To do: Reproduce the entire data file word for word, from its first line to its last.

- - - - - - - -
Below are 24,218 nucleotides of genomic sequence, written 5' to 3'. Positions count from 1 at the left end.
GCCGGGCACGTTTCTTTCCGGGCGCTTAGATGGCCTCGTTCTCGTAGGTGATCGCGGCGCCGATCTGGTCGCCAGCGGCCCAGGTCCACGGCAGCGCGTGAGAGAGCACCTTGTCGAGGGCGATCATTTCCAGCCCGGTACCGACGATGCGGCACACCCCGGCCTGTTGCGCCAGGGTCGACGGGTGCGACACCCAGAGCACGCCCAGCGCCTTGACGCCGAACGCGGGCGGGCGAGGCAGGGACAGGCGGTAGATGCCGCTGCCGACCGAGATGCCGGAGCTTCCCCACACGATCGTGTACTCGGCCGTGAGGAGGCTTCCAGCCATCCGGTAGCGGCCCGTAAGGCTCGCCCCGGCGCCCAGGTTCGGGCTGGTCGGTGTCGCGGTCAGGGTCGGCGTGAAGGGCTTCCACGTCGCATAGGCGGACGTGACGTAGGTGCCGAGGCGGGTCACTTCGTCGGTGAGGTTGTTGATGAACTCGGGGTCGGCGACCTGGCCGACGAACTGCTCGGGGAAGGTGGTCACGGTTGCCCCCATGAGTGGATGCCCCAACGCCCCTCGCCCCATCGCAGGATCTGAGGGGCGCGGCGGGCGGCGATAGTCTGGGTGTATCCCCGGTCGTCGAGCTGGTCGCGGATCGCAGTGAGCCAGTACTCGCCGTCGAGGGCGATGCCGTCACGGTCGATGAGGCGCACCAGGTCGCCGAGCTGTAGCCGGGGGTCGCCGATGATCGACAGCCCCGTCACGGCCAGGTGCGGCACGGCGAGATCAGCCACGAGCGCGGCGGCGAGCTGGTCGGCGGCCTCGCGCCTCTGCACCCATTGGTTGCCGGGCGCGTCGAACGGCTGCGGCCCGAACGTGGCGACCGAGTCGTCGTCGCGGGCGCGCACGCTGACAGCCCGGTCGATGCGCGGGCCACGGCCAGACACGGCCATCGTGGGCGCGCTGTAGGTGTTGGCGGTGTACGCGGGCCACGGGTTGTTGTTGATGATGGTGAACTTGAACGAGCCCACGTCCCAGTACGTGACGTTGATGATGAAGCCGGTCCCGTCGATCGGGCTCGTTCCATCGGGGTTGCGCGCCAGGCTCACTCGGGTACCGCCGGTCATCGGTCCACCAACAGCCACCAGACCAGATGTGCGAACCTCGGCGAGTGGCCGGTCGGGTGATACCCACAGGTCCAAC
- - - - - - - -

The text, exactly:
Below are 24,218 nucleotides of genomic sequence, written 5' to 3'. Positions count from 1 at the left end.
GCCGGGCACGTTTCTTTCCGGGCGCTTAGATGGCCTCGTTCTCGTAGGTGATCGCGGCGCCGATCTGGTCGCCAGCGGCCCAGGTCCACGGCAGCGCGTGAGAGAGCACCTTGTCGAGGGCGATCATTTCCAGCCCGGTACCGACGATGCGGCACACCCCGGCCTGTTGCGCCAGGGTCGACGGGTGCGACACCCAGAGCACGCCCAGCGCCTTGACGCCGAACGCGGGCGGGCGAGGCAGGGACAGGCGGTAGATGCCGCTGCCGACCGAGATGCCGGAGCTTCCCCACACGATCGTGTACTCGGCCGTGAGGAGGCTTCCAGCCATCCGGTAGCGGCCCGTAAGGCTCGCCCCGGCGCCCAGGTTCGGGCTGGTCGGTGTCGCGGTCAGGGTCGGCGTGAAGGGCTTCCACGTCGCATAGGCGGACGTGACGTAGGTGCCGAGGCGGGTCACTTCGTCGGTGAGGTTGTTGATGAACTCGGGGTCGGCGACCTGGCCGACGAACTGCTCGGGGAAGGTGGTCACGGTTGCCCCCATGAGTGGATGCCCCAACGCCCCTCGCCCCATCGCAGGATCTGAGGGGCGCGGCGGGCGGCGATAGTCTGGGTGTATCCCCGGTCGTCGAGCTGGTCGCGGATCGCAGTGAGCCAGTACTCGCCGTCGAGGGCGATGCCGTCACGGTCGATGAGGCGCACCAGGTCGCCGAGCTGTAGCCGGGGGTCGCCGATGATCGACAGCCCCGTCACGGCCAGGTGCGGCACGGCGAGATCAGCCACGAGCGCGGCGGCGAGCTGGTCGGCGGCCTCGCGCCTCTGCACCCATTGGTTGCCGGGCGCGTCGAACGGCTGCGGCCCGAACGTGGCGACCGAGTCGTCGTCGCGGGCGCGCACGCTGACAGCCCGGTCGATGCGCGGGCCACGGCCAGACACGGCCATCGTGGGCGCGCTGTAGGTGTTGGCGGTGTACGCGGGCCACGGGTTGTTGTTGATGATGGTGAACTTGAACGAGCCCACGTCCCAGTACGTGACGTTGATGATGAAGCCGGTCCCGTCGATCGGGCTCGTTCCATCGGGGTTGCGCGCCAGGCTCACTCGGGTACCGCCGGTCATCGGTCCACCAACAGCCACCAGACCAGATGTGCGAACCTCGGCGAGTGGCCGGTCGGGTGATACCCACAGGTCCAAC